Theatre

Billy Wonderful @ Everyman Theatre, Liverpool



directed by
Serdar Bilis
After a month of playing away at Merseyside schools and community centres, Billy Wonderful returned to its home ground at the Everyman in a blaze of glory along with a security alert on the opening night.

Two football hooligans were seen traversing the foyer, singing chants and disturbing theatre-goers one of whom, concerned, alerted staff.

This was of course, part of the pre-play designed by Nick Leather in his quest to recreate the atmosphere of a derby day in Liverpool.
He has achieved his task well with meticulous attention to detail upon entering the theatre, you could be forgiven for expecting a match instead of a play. The circle has become the terraces of a stadium, adorned with red and blue banners above a concrete floor, which is crudely marked out with a tiny chalk pitch.

Directed by Serdar Bilis, the play charts the life of Billy, a boy wonder who, determined to achieve his father’s failed dream of playing professionally, is signed for Everton on a 6000 a week contract.

Clever use of stadium floodlighting shifts the action between pitch and real life and time fluxes are cleverly managed with intermittent commentary and a scoreboard charting Billy’s age. Though Leather himself would be hesitant to use the term physical theatre, he has given great attention to physicality, charting Billy’s triumphs and sufferings through the goals and tackles of a game.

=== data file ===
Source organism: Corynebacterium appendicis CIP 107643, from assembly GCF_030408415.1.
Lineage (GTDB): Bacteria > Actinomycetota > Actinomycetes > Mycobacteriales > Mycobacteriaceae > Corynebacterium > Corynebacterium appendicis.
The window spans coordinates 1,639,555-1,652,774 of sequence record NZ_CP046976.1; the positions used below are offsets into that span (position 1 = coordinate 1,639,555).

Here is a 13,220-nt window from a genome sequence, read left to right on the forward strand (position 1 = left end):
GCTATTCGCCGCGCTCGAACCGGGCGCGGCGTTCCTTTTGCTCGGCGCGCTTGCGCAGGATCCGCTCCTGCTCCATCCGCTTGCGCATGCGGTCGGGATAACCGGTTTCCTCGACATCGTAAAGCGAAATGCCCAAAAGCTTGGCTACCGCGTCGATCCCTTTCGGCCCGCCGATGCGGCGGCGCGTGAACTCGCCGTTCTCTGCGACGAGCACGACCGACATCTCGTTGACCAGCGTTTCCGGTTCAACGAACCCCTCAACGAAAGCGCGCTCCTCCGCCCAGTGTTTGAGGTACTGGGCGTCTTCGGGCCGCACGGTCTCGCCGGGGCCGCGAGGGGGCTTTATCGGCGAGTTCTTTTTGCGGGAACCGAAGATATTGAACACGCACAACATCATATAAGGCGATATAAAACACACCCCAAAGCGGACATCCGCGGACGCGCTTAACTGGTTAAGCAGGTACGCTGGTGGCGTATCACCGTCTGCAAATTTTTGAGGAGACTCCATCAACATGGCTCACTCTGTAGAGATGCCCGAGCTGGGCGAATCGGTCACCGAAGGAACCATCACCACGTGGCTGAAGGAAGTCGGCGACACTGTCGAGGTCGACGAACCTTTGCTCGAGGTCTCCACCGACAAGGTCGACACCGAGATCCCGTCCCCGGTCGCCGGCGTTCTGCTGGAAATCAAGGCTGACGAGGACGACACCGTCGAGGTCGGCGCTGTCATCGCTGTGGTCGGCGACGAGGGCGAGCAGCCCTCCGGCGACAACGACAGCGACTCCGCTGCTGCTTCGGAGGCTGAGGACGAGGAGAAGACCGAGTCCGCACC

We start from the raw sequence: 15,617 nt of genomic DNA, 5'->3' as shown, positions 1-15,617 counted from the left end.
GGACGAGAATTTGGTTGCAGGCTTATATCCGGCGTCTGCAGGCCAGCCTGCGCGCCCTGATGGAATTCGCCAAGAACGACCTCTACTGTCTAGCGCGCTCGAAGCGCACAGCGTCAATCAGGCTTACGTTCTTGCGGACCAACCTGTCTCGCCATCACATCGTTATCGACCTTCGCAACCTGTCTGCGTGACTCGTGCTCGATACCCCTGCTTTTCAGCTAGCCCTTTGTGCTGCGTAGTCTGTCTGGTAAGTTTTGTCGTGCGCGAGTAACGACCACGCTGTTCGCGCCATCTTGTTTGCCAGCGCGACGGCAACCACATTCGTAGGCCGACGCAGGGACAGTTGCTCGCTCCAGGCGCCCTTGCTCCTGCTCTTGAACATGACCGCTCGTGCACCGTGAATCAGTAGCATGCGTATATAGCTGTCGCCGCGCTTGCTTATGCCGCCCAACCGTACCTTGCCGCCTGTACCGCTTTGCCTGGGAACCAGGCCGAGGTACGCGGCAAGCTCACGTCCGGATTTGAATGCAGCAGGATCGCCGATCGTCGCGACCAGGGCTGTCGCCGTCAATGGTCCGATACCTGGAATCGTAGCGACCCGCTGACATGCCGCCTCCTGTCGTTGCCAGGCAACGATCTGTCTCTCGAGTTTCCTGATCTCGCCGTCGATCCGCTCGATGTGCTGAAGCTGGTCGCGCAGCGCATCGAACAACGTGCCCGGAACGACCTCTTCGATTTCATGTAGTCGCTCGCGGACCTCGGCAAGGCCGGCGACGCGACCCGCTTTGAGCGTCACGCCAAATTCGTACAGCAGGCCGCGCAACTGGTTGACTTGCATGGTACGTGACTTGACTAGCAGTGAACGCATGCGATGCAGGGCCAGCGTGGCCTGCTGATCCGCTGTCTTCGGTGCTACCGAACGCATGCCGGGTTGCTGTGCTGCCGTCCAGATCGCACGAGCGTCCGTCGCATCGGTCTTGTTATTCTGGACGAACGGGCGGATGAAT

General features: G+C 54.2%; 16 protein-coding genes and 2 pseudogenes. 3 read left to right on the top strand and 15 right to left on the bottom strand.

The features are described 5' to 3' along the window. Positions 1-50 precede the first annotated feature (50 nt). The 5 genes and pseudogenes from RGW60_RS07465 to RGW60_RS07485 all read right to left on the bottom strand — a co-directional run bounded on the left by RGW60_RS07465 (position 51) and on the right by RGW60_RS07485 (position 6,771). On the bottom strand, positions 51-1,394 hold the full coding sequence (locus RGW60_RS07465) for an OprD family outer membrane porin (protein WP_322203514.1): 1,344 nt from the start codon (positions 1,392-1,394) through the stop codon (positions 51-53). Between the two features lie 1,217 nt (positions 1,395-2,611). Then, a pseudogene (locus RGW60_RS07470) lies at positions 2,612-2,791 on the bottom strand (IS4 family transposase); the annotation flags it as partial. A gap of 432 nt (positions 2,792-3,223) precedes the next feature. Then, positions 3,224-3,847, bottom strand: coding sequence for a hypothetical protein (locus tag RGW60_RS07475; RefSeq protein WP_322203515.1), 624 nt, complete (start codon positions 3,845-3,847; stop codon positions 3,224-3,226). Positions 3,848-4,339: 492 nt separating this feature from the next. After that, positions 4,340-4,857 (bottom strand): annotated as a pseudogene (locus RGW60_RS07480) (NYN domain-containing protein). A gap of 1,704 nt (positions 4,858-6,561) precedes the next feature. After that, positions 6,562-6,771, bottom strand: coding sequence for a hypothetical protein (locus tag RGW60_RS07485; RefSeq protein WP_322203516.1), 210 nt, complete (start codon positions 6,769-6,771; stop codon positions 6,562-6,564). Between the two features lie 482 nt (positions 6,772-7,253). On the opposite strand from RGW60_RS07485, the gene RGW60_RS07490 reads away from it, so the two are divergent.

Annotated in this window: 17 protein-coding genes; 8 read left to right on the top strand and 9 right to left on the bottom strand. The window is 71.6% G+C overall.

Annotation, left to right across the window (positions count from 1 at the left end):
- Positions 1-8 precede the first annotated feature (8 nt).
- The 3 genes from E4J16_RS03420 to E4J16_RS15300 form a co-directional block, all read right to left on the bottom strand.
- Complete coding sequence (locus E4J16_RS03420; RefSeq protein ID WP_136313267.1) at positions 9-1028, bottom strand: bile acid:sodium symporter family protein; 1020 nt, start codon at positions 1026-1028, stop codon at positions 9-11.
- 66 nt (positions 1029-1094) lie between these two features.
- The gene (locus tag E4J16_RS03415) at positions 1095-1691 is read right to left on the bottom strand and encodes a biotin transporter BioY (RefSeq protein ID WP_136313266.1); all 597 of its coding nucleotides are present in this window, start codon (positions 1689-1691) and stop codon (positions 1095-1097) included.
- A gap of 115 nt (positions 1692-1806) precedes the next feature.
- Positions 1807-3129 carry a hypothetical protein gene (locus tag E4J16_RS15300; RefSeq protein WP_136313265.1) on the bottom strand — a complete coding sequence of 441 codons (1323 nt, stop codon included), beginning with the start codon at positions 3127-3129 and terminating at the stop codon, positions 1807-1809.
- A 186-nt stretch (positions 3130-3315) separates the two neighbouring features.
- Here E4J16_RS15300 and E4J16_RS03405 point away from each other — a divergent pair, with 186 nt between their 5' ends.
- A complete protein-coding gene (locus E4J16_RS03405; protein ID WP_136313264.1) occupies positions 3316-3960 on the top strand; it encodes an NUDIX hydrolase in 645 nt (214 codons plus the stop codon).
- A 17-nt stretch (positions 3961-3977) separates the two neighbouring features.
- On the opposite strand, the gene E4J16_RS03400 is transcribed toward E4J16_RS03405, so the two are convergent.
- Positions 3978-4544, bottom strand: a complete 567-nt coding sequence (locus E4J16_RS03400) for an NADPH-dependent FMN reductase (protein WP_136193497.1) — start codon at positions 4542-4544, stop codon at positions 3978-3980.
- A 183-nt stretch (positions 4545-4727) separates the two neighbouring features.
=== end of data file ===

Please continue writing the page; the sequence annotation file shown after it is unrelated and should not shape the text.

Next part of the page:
It is, as you might expect, a 90 minute piece, yet ambitiously it takes on 22 years and over 50 characters and all portrayed by just five male actors. Impressively, footballers, women and children are played equally convincingly and each with their own distinct persona. David Lyons in particular displays remarkable dexterity in managing the fluctuations of Billy’s age, and Shaun Mason is hilariously funny as his one-time girlfriend.

Neil Caple is especially affecting as Billy’s bereaved father – an ex-player who embodies a sense of nostalgia for the beautiful game. He remembers a sport that is all about solidarity, and sorely laments what it has become namely Wags, signing-on fees, ProZone (and) Bosmans.

Like the best of dramatic heros, Billy comes with his flaws, and like so many, his hamartia lies in the inflated sense of self importance that success and its trappings have bestowed on him. But football and fortune both shows themselves to be fickle friends when he suffers a nasty knee injury and his bubble eventually bursts or rather, his childhood football does: an apt (if a little obvious) metaphor for Billy’s punctured dreams.

Leather is fond of using objects in his drama in this way, and finds an appropriate reconciliation for father and son in a game of Subbuteo as well as a vessel for the moral of his story, as Billy finally learns to pass.



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